Christ weaves an incredible satire to bring this out. The Pharisee is sure that he is worshipping God. He has been told from his youth that he must pray to God and follow the Law. He has fooled himself so convincingly that he is sure that he keeps the law by tithing and fasting so that the whole center of his religion has become himself. He goes to the great temple, the house of God, as Jesus called it quoting Isaiah, the house of prayer, the one place on earth that represents the Creator of heaven and earth and the One who made Israel His own nation, and the Pharisee prays to himself. He makes himself his own god while addressing the very God. How could anyone be so ironically dumb? That is the satire Jesus is giving to the Pharisees who stand aloof from the “other people.”
Self-deceptive religion is most fatal to the church and Satan knows it.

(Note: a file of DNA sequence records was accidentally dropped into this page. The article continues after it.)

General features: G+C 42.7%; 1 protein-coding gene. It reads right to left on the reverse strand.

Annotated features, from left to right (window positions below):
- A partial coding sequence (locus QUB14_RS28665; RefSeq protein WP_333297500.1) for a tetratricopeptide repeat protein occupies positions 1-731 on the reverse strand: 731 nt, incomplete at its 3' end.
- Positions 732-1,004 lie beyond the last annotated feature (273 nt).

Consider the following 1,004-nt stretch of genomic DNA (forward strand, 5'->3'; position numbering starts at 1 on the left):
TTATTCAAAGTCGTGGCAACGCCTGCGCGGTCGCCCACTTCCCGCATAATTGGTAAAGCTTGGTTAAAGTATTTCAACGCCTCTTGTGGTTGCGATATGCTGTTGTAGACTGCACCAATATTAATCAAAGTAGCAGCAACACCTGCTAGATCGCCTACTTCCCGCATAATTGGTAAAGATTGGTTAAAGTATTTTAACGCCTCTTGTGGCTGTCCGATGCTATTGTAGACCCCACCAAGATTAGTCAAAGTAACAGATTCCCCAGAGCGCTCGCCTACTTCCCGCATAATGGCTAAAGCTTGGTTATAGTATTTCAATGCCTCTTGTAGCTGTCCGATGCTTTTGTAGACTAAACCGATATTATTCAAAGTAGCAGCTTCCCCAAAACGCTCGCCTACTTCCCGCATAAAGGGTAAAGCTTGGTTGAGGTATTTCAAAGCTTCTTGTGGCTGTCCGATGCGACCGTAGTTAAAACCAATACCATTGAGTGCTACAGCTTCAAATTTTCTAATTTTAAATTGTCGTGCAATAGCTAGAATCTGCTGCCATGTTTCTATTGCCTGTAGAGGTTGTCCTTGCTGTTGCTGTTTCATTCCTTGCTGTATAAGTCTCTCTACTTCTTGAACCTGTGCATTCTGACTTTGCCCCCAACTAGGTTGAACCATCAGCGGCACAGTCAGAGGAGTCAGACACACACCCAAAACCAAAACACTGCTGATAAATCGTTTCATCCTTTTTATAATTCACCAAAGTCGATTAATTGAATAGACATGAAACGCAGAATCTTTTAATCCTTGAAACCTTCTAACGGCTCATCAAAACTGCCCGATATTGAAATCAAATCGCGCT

The Lord connects this situation to prayer in that, of all the things He could invent for this Pharisee in His parable to be doing, He has him praying – one of the highest, if not the highest, things that we can do, have an actual audience with the Almighty.
The best way to make Christianity useless is to convince the Christians that they are living well in the life of Christ by repeating prayers, observing fasts, attending ordinances, and upholding rites. Christianity is the inner life of Christ, the life of the Spirit of God. It is the law of the Spirit of life in Christ Jesus.
Rituals and observances are much like paying taxes.
This kind of religion, rather than softening a person’s heart and growing the love of God in him, it hardens his whole nature.
The Pharisee – a separatist. “I am not like the other people.”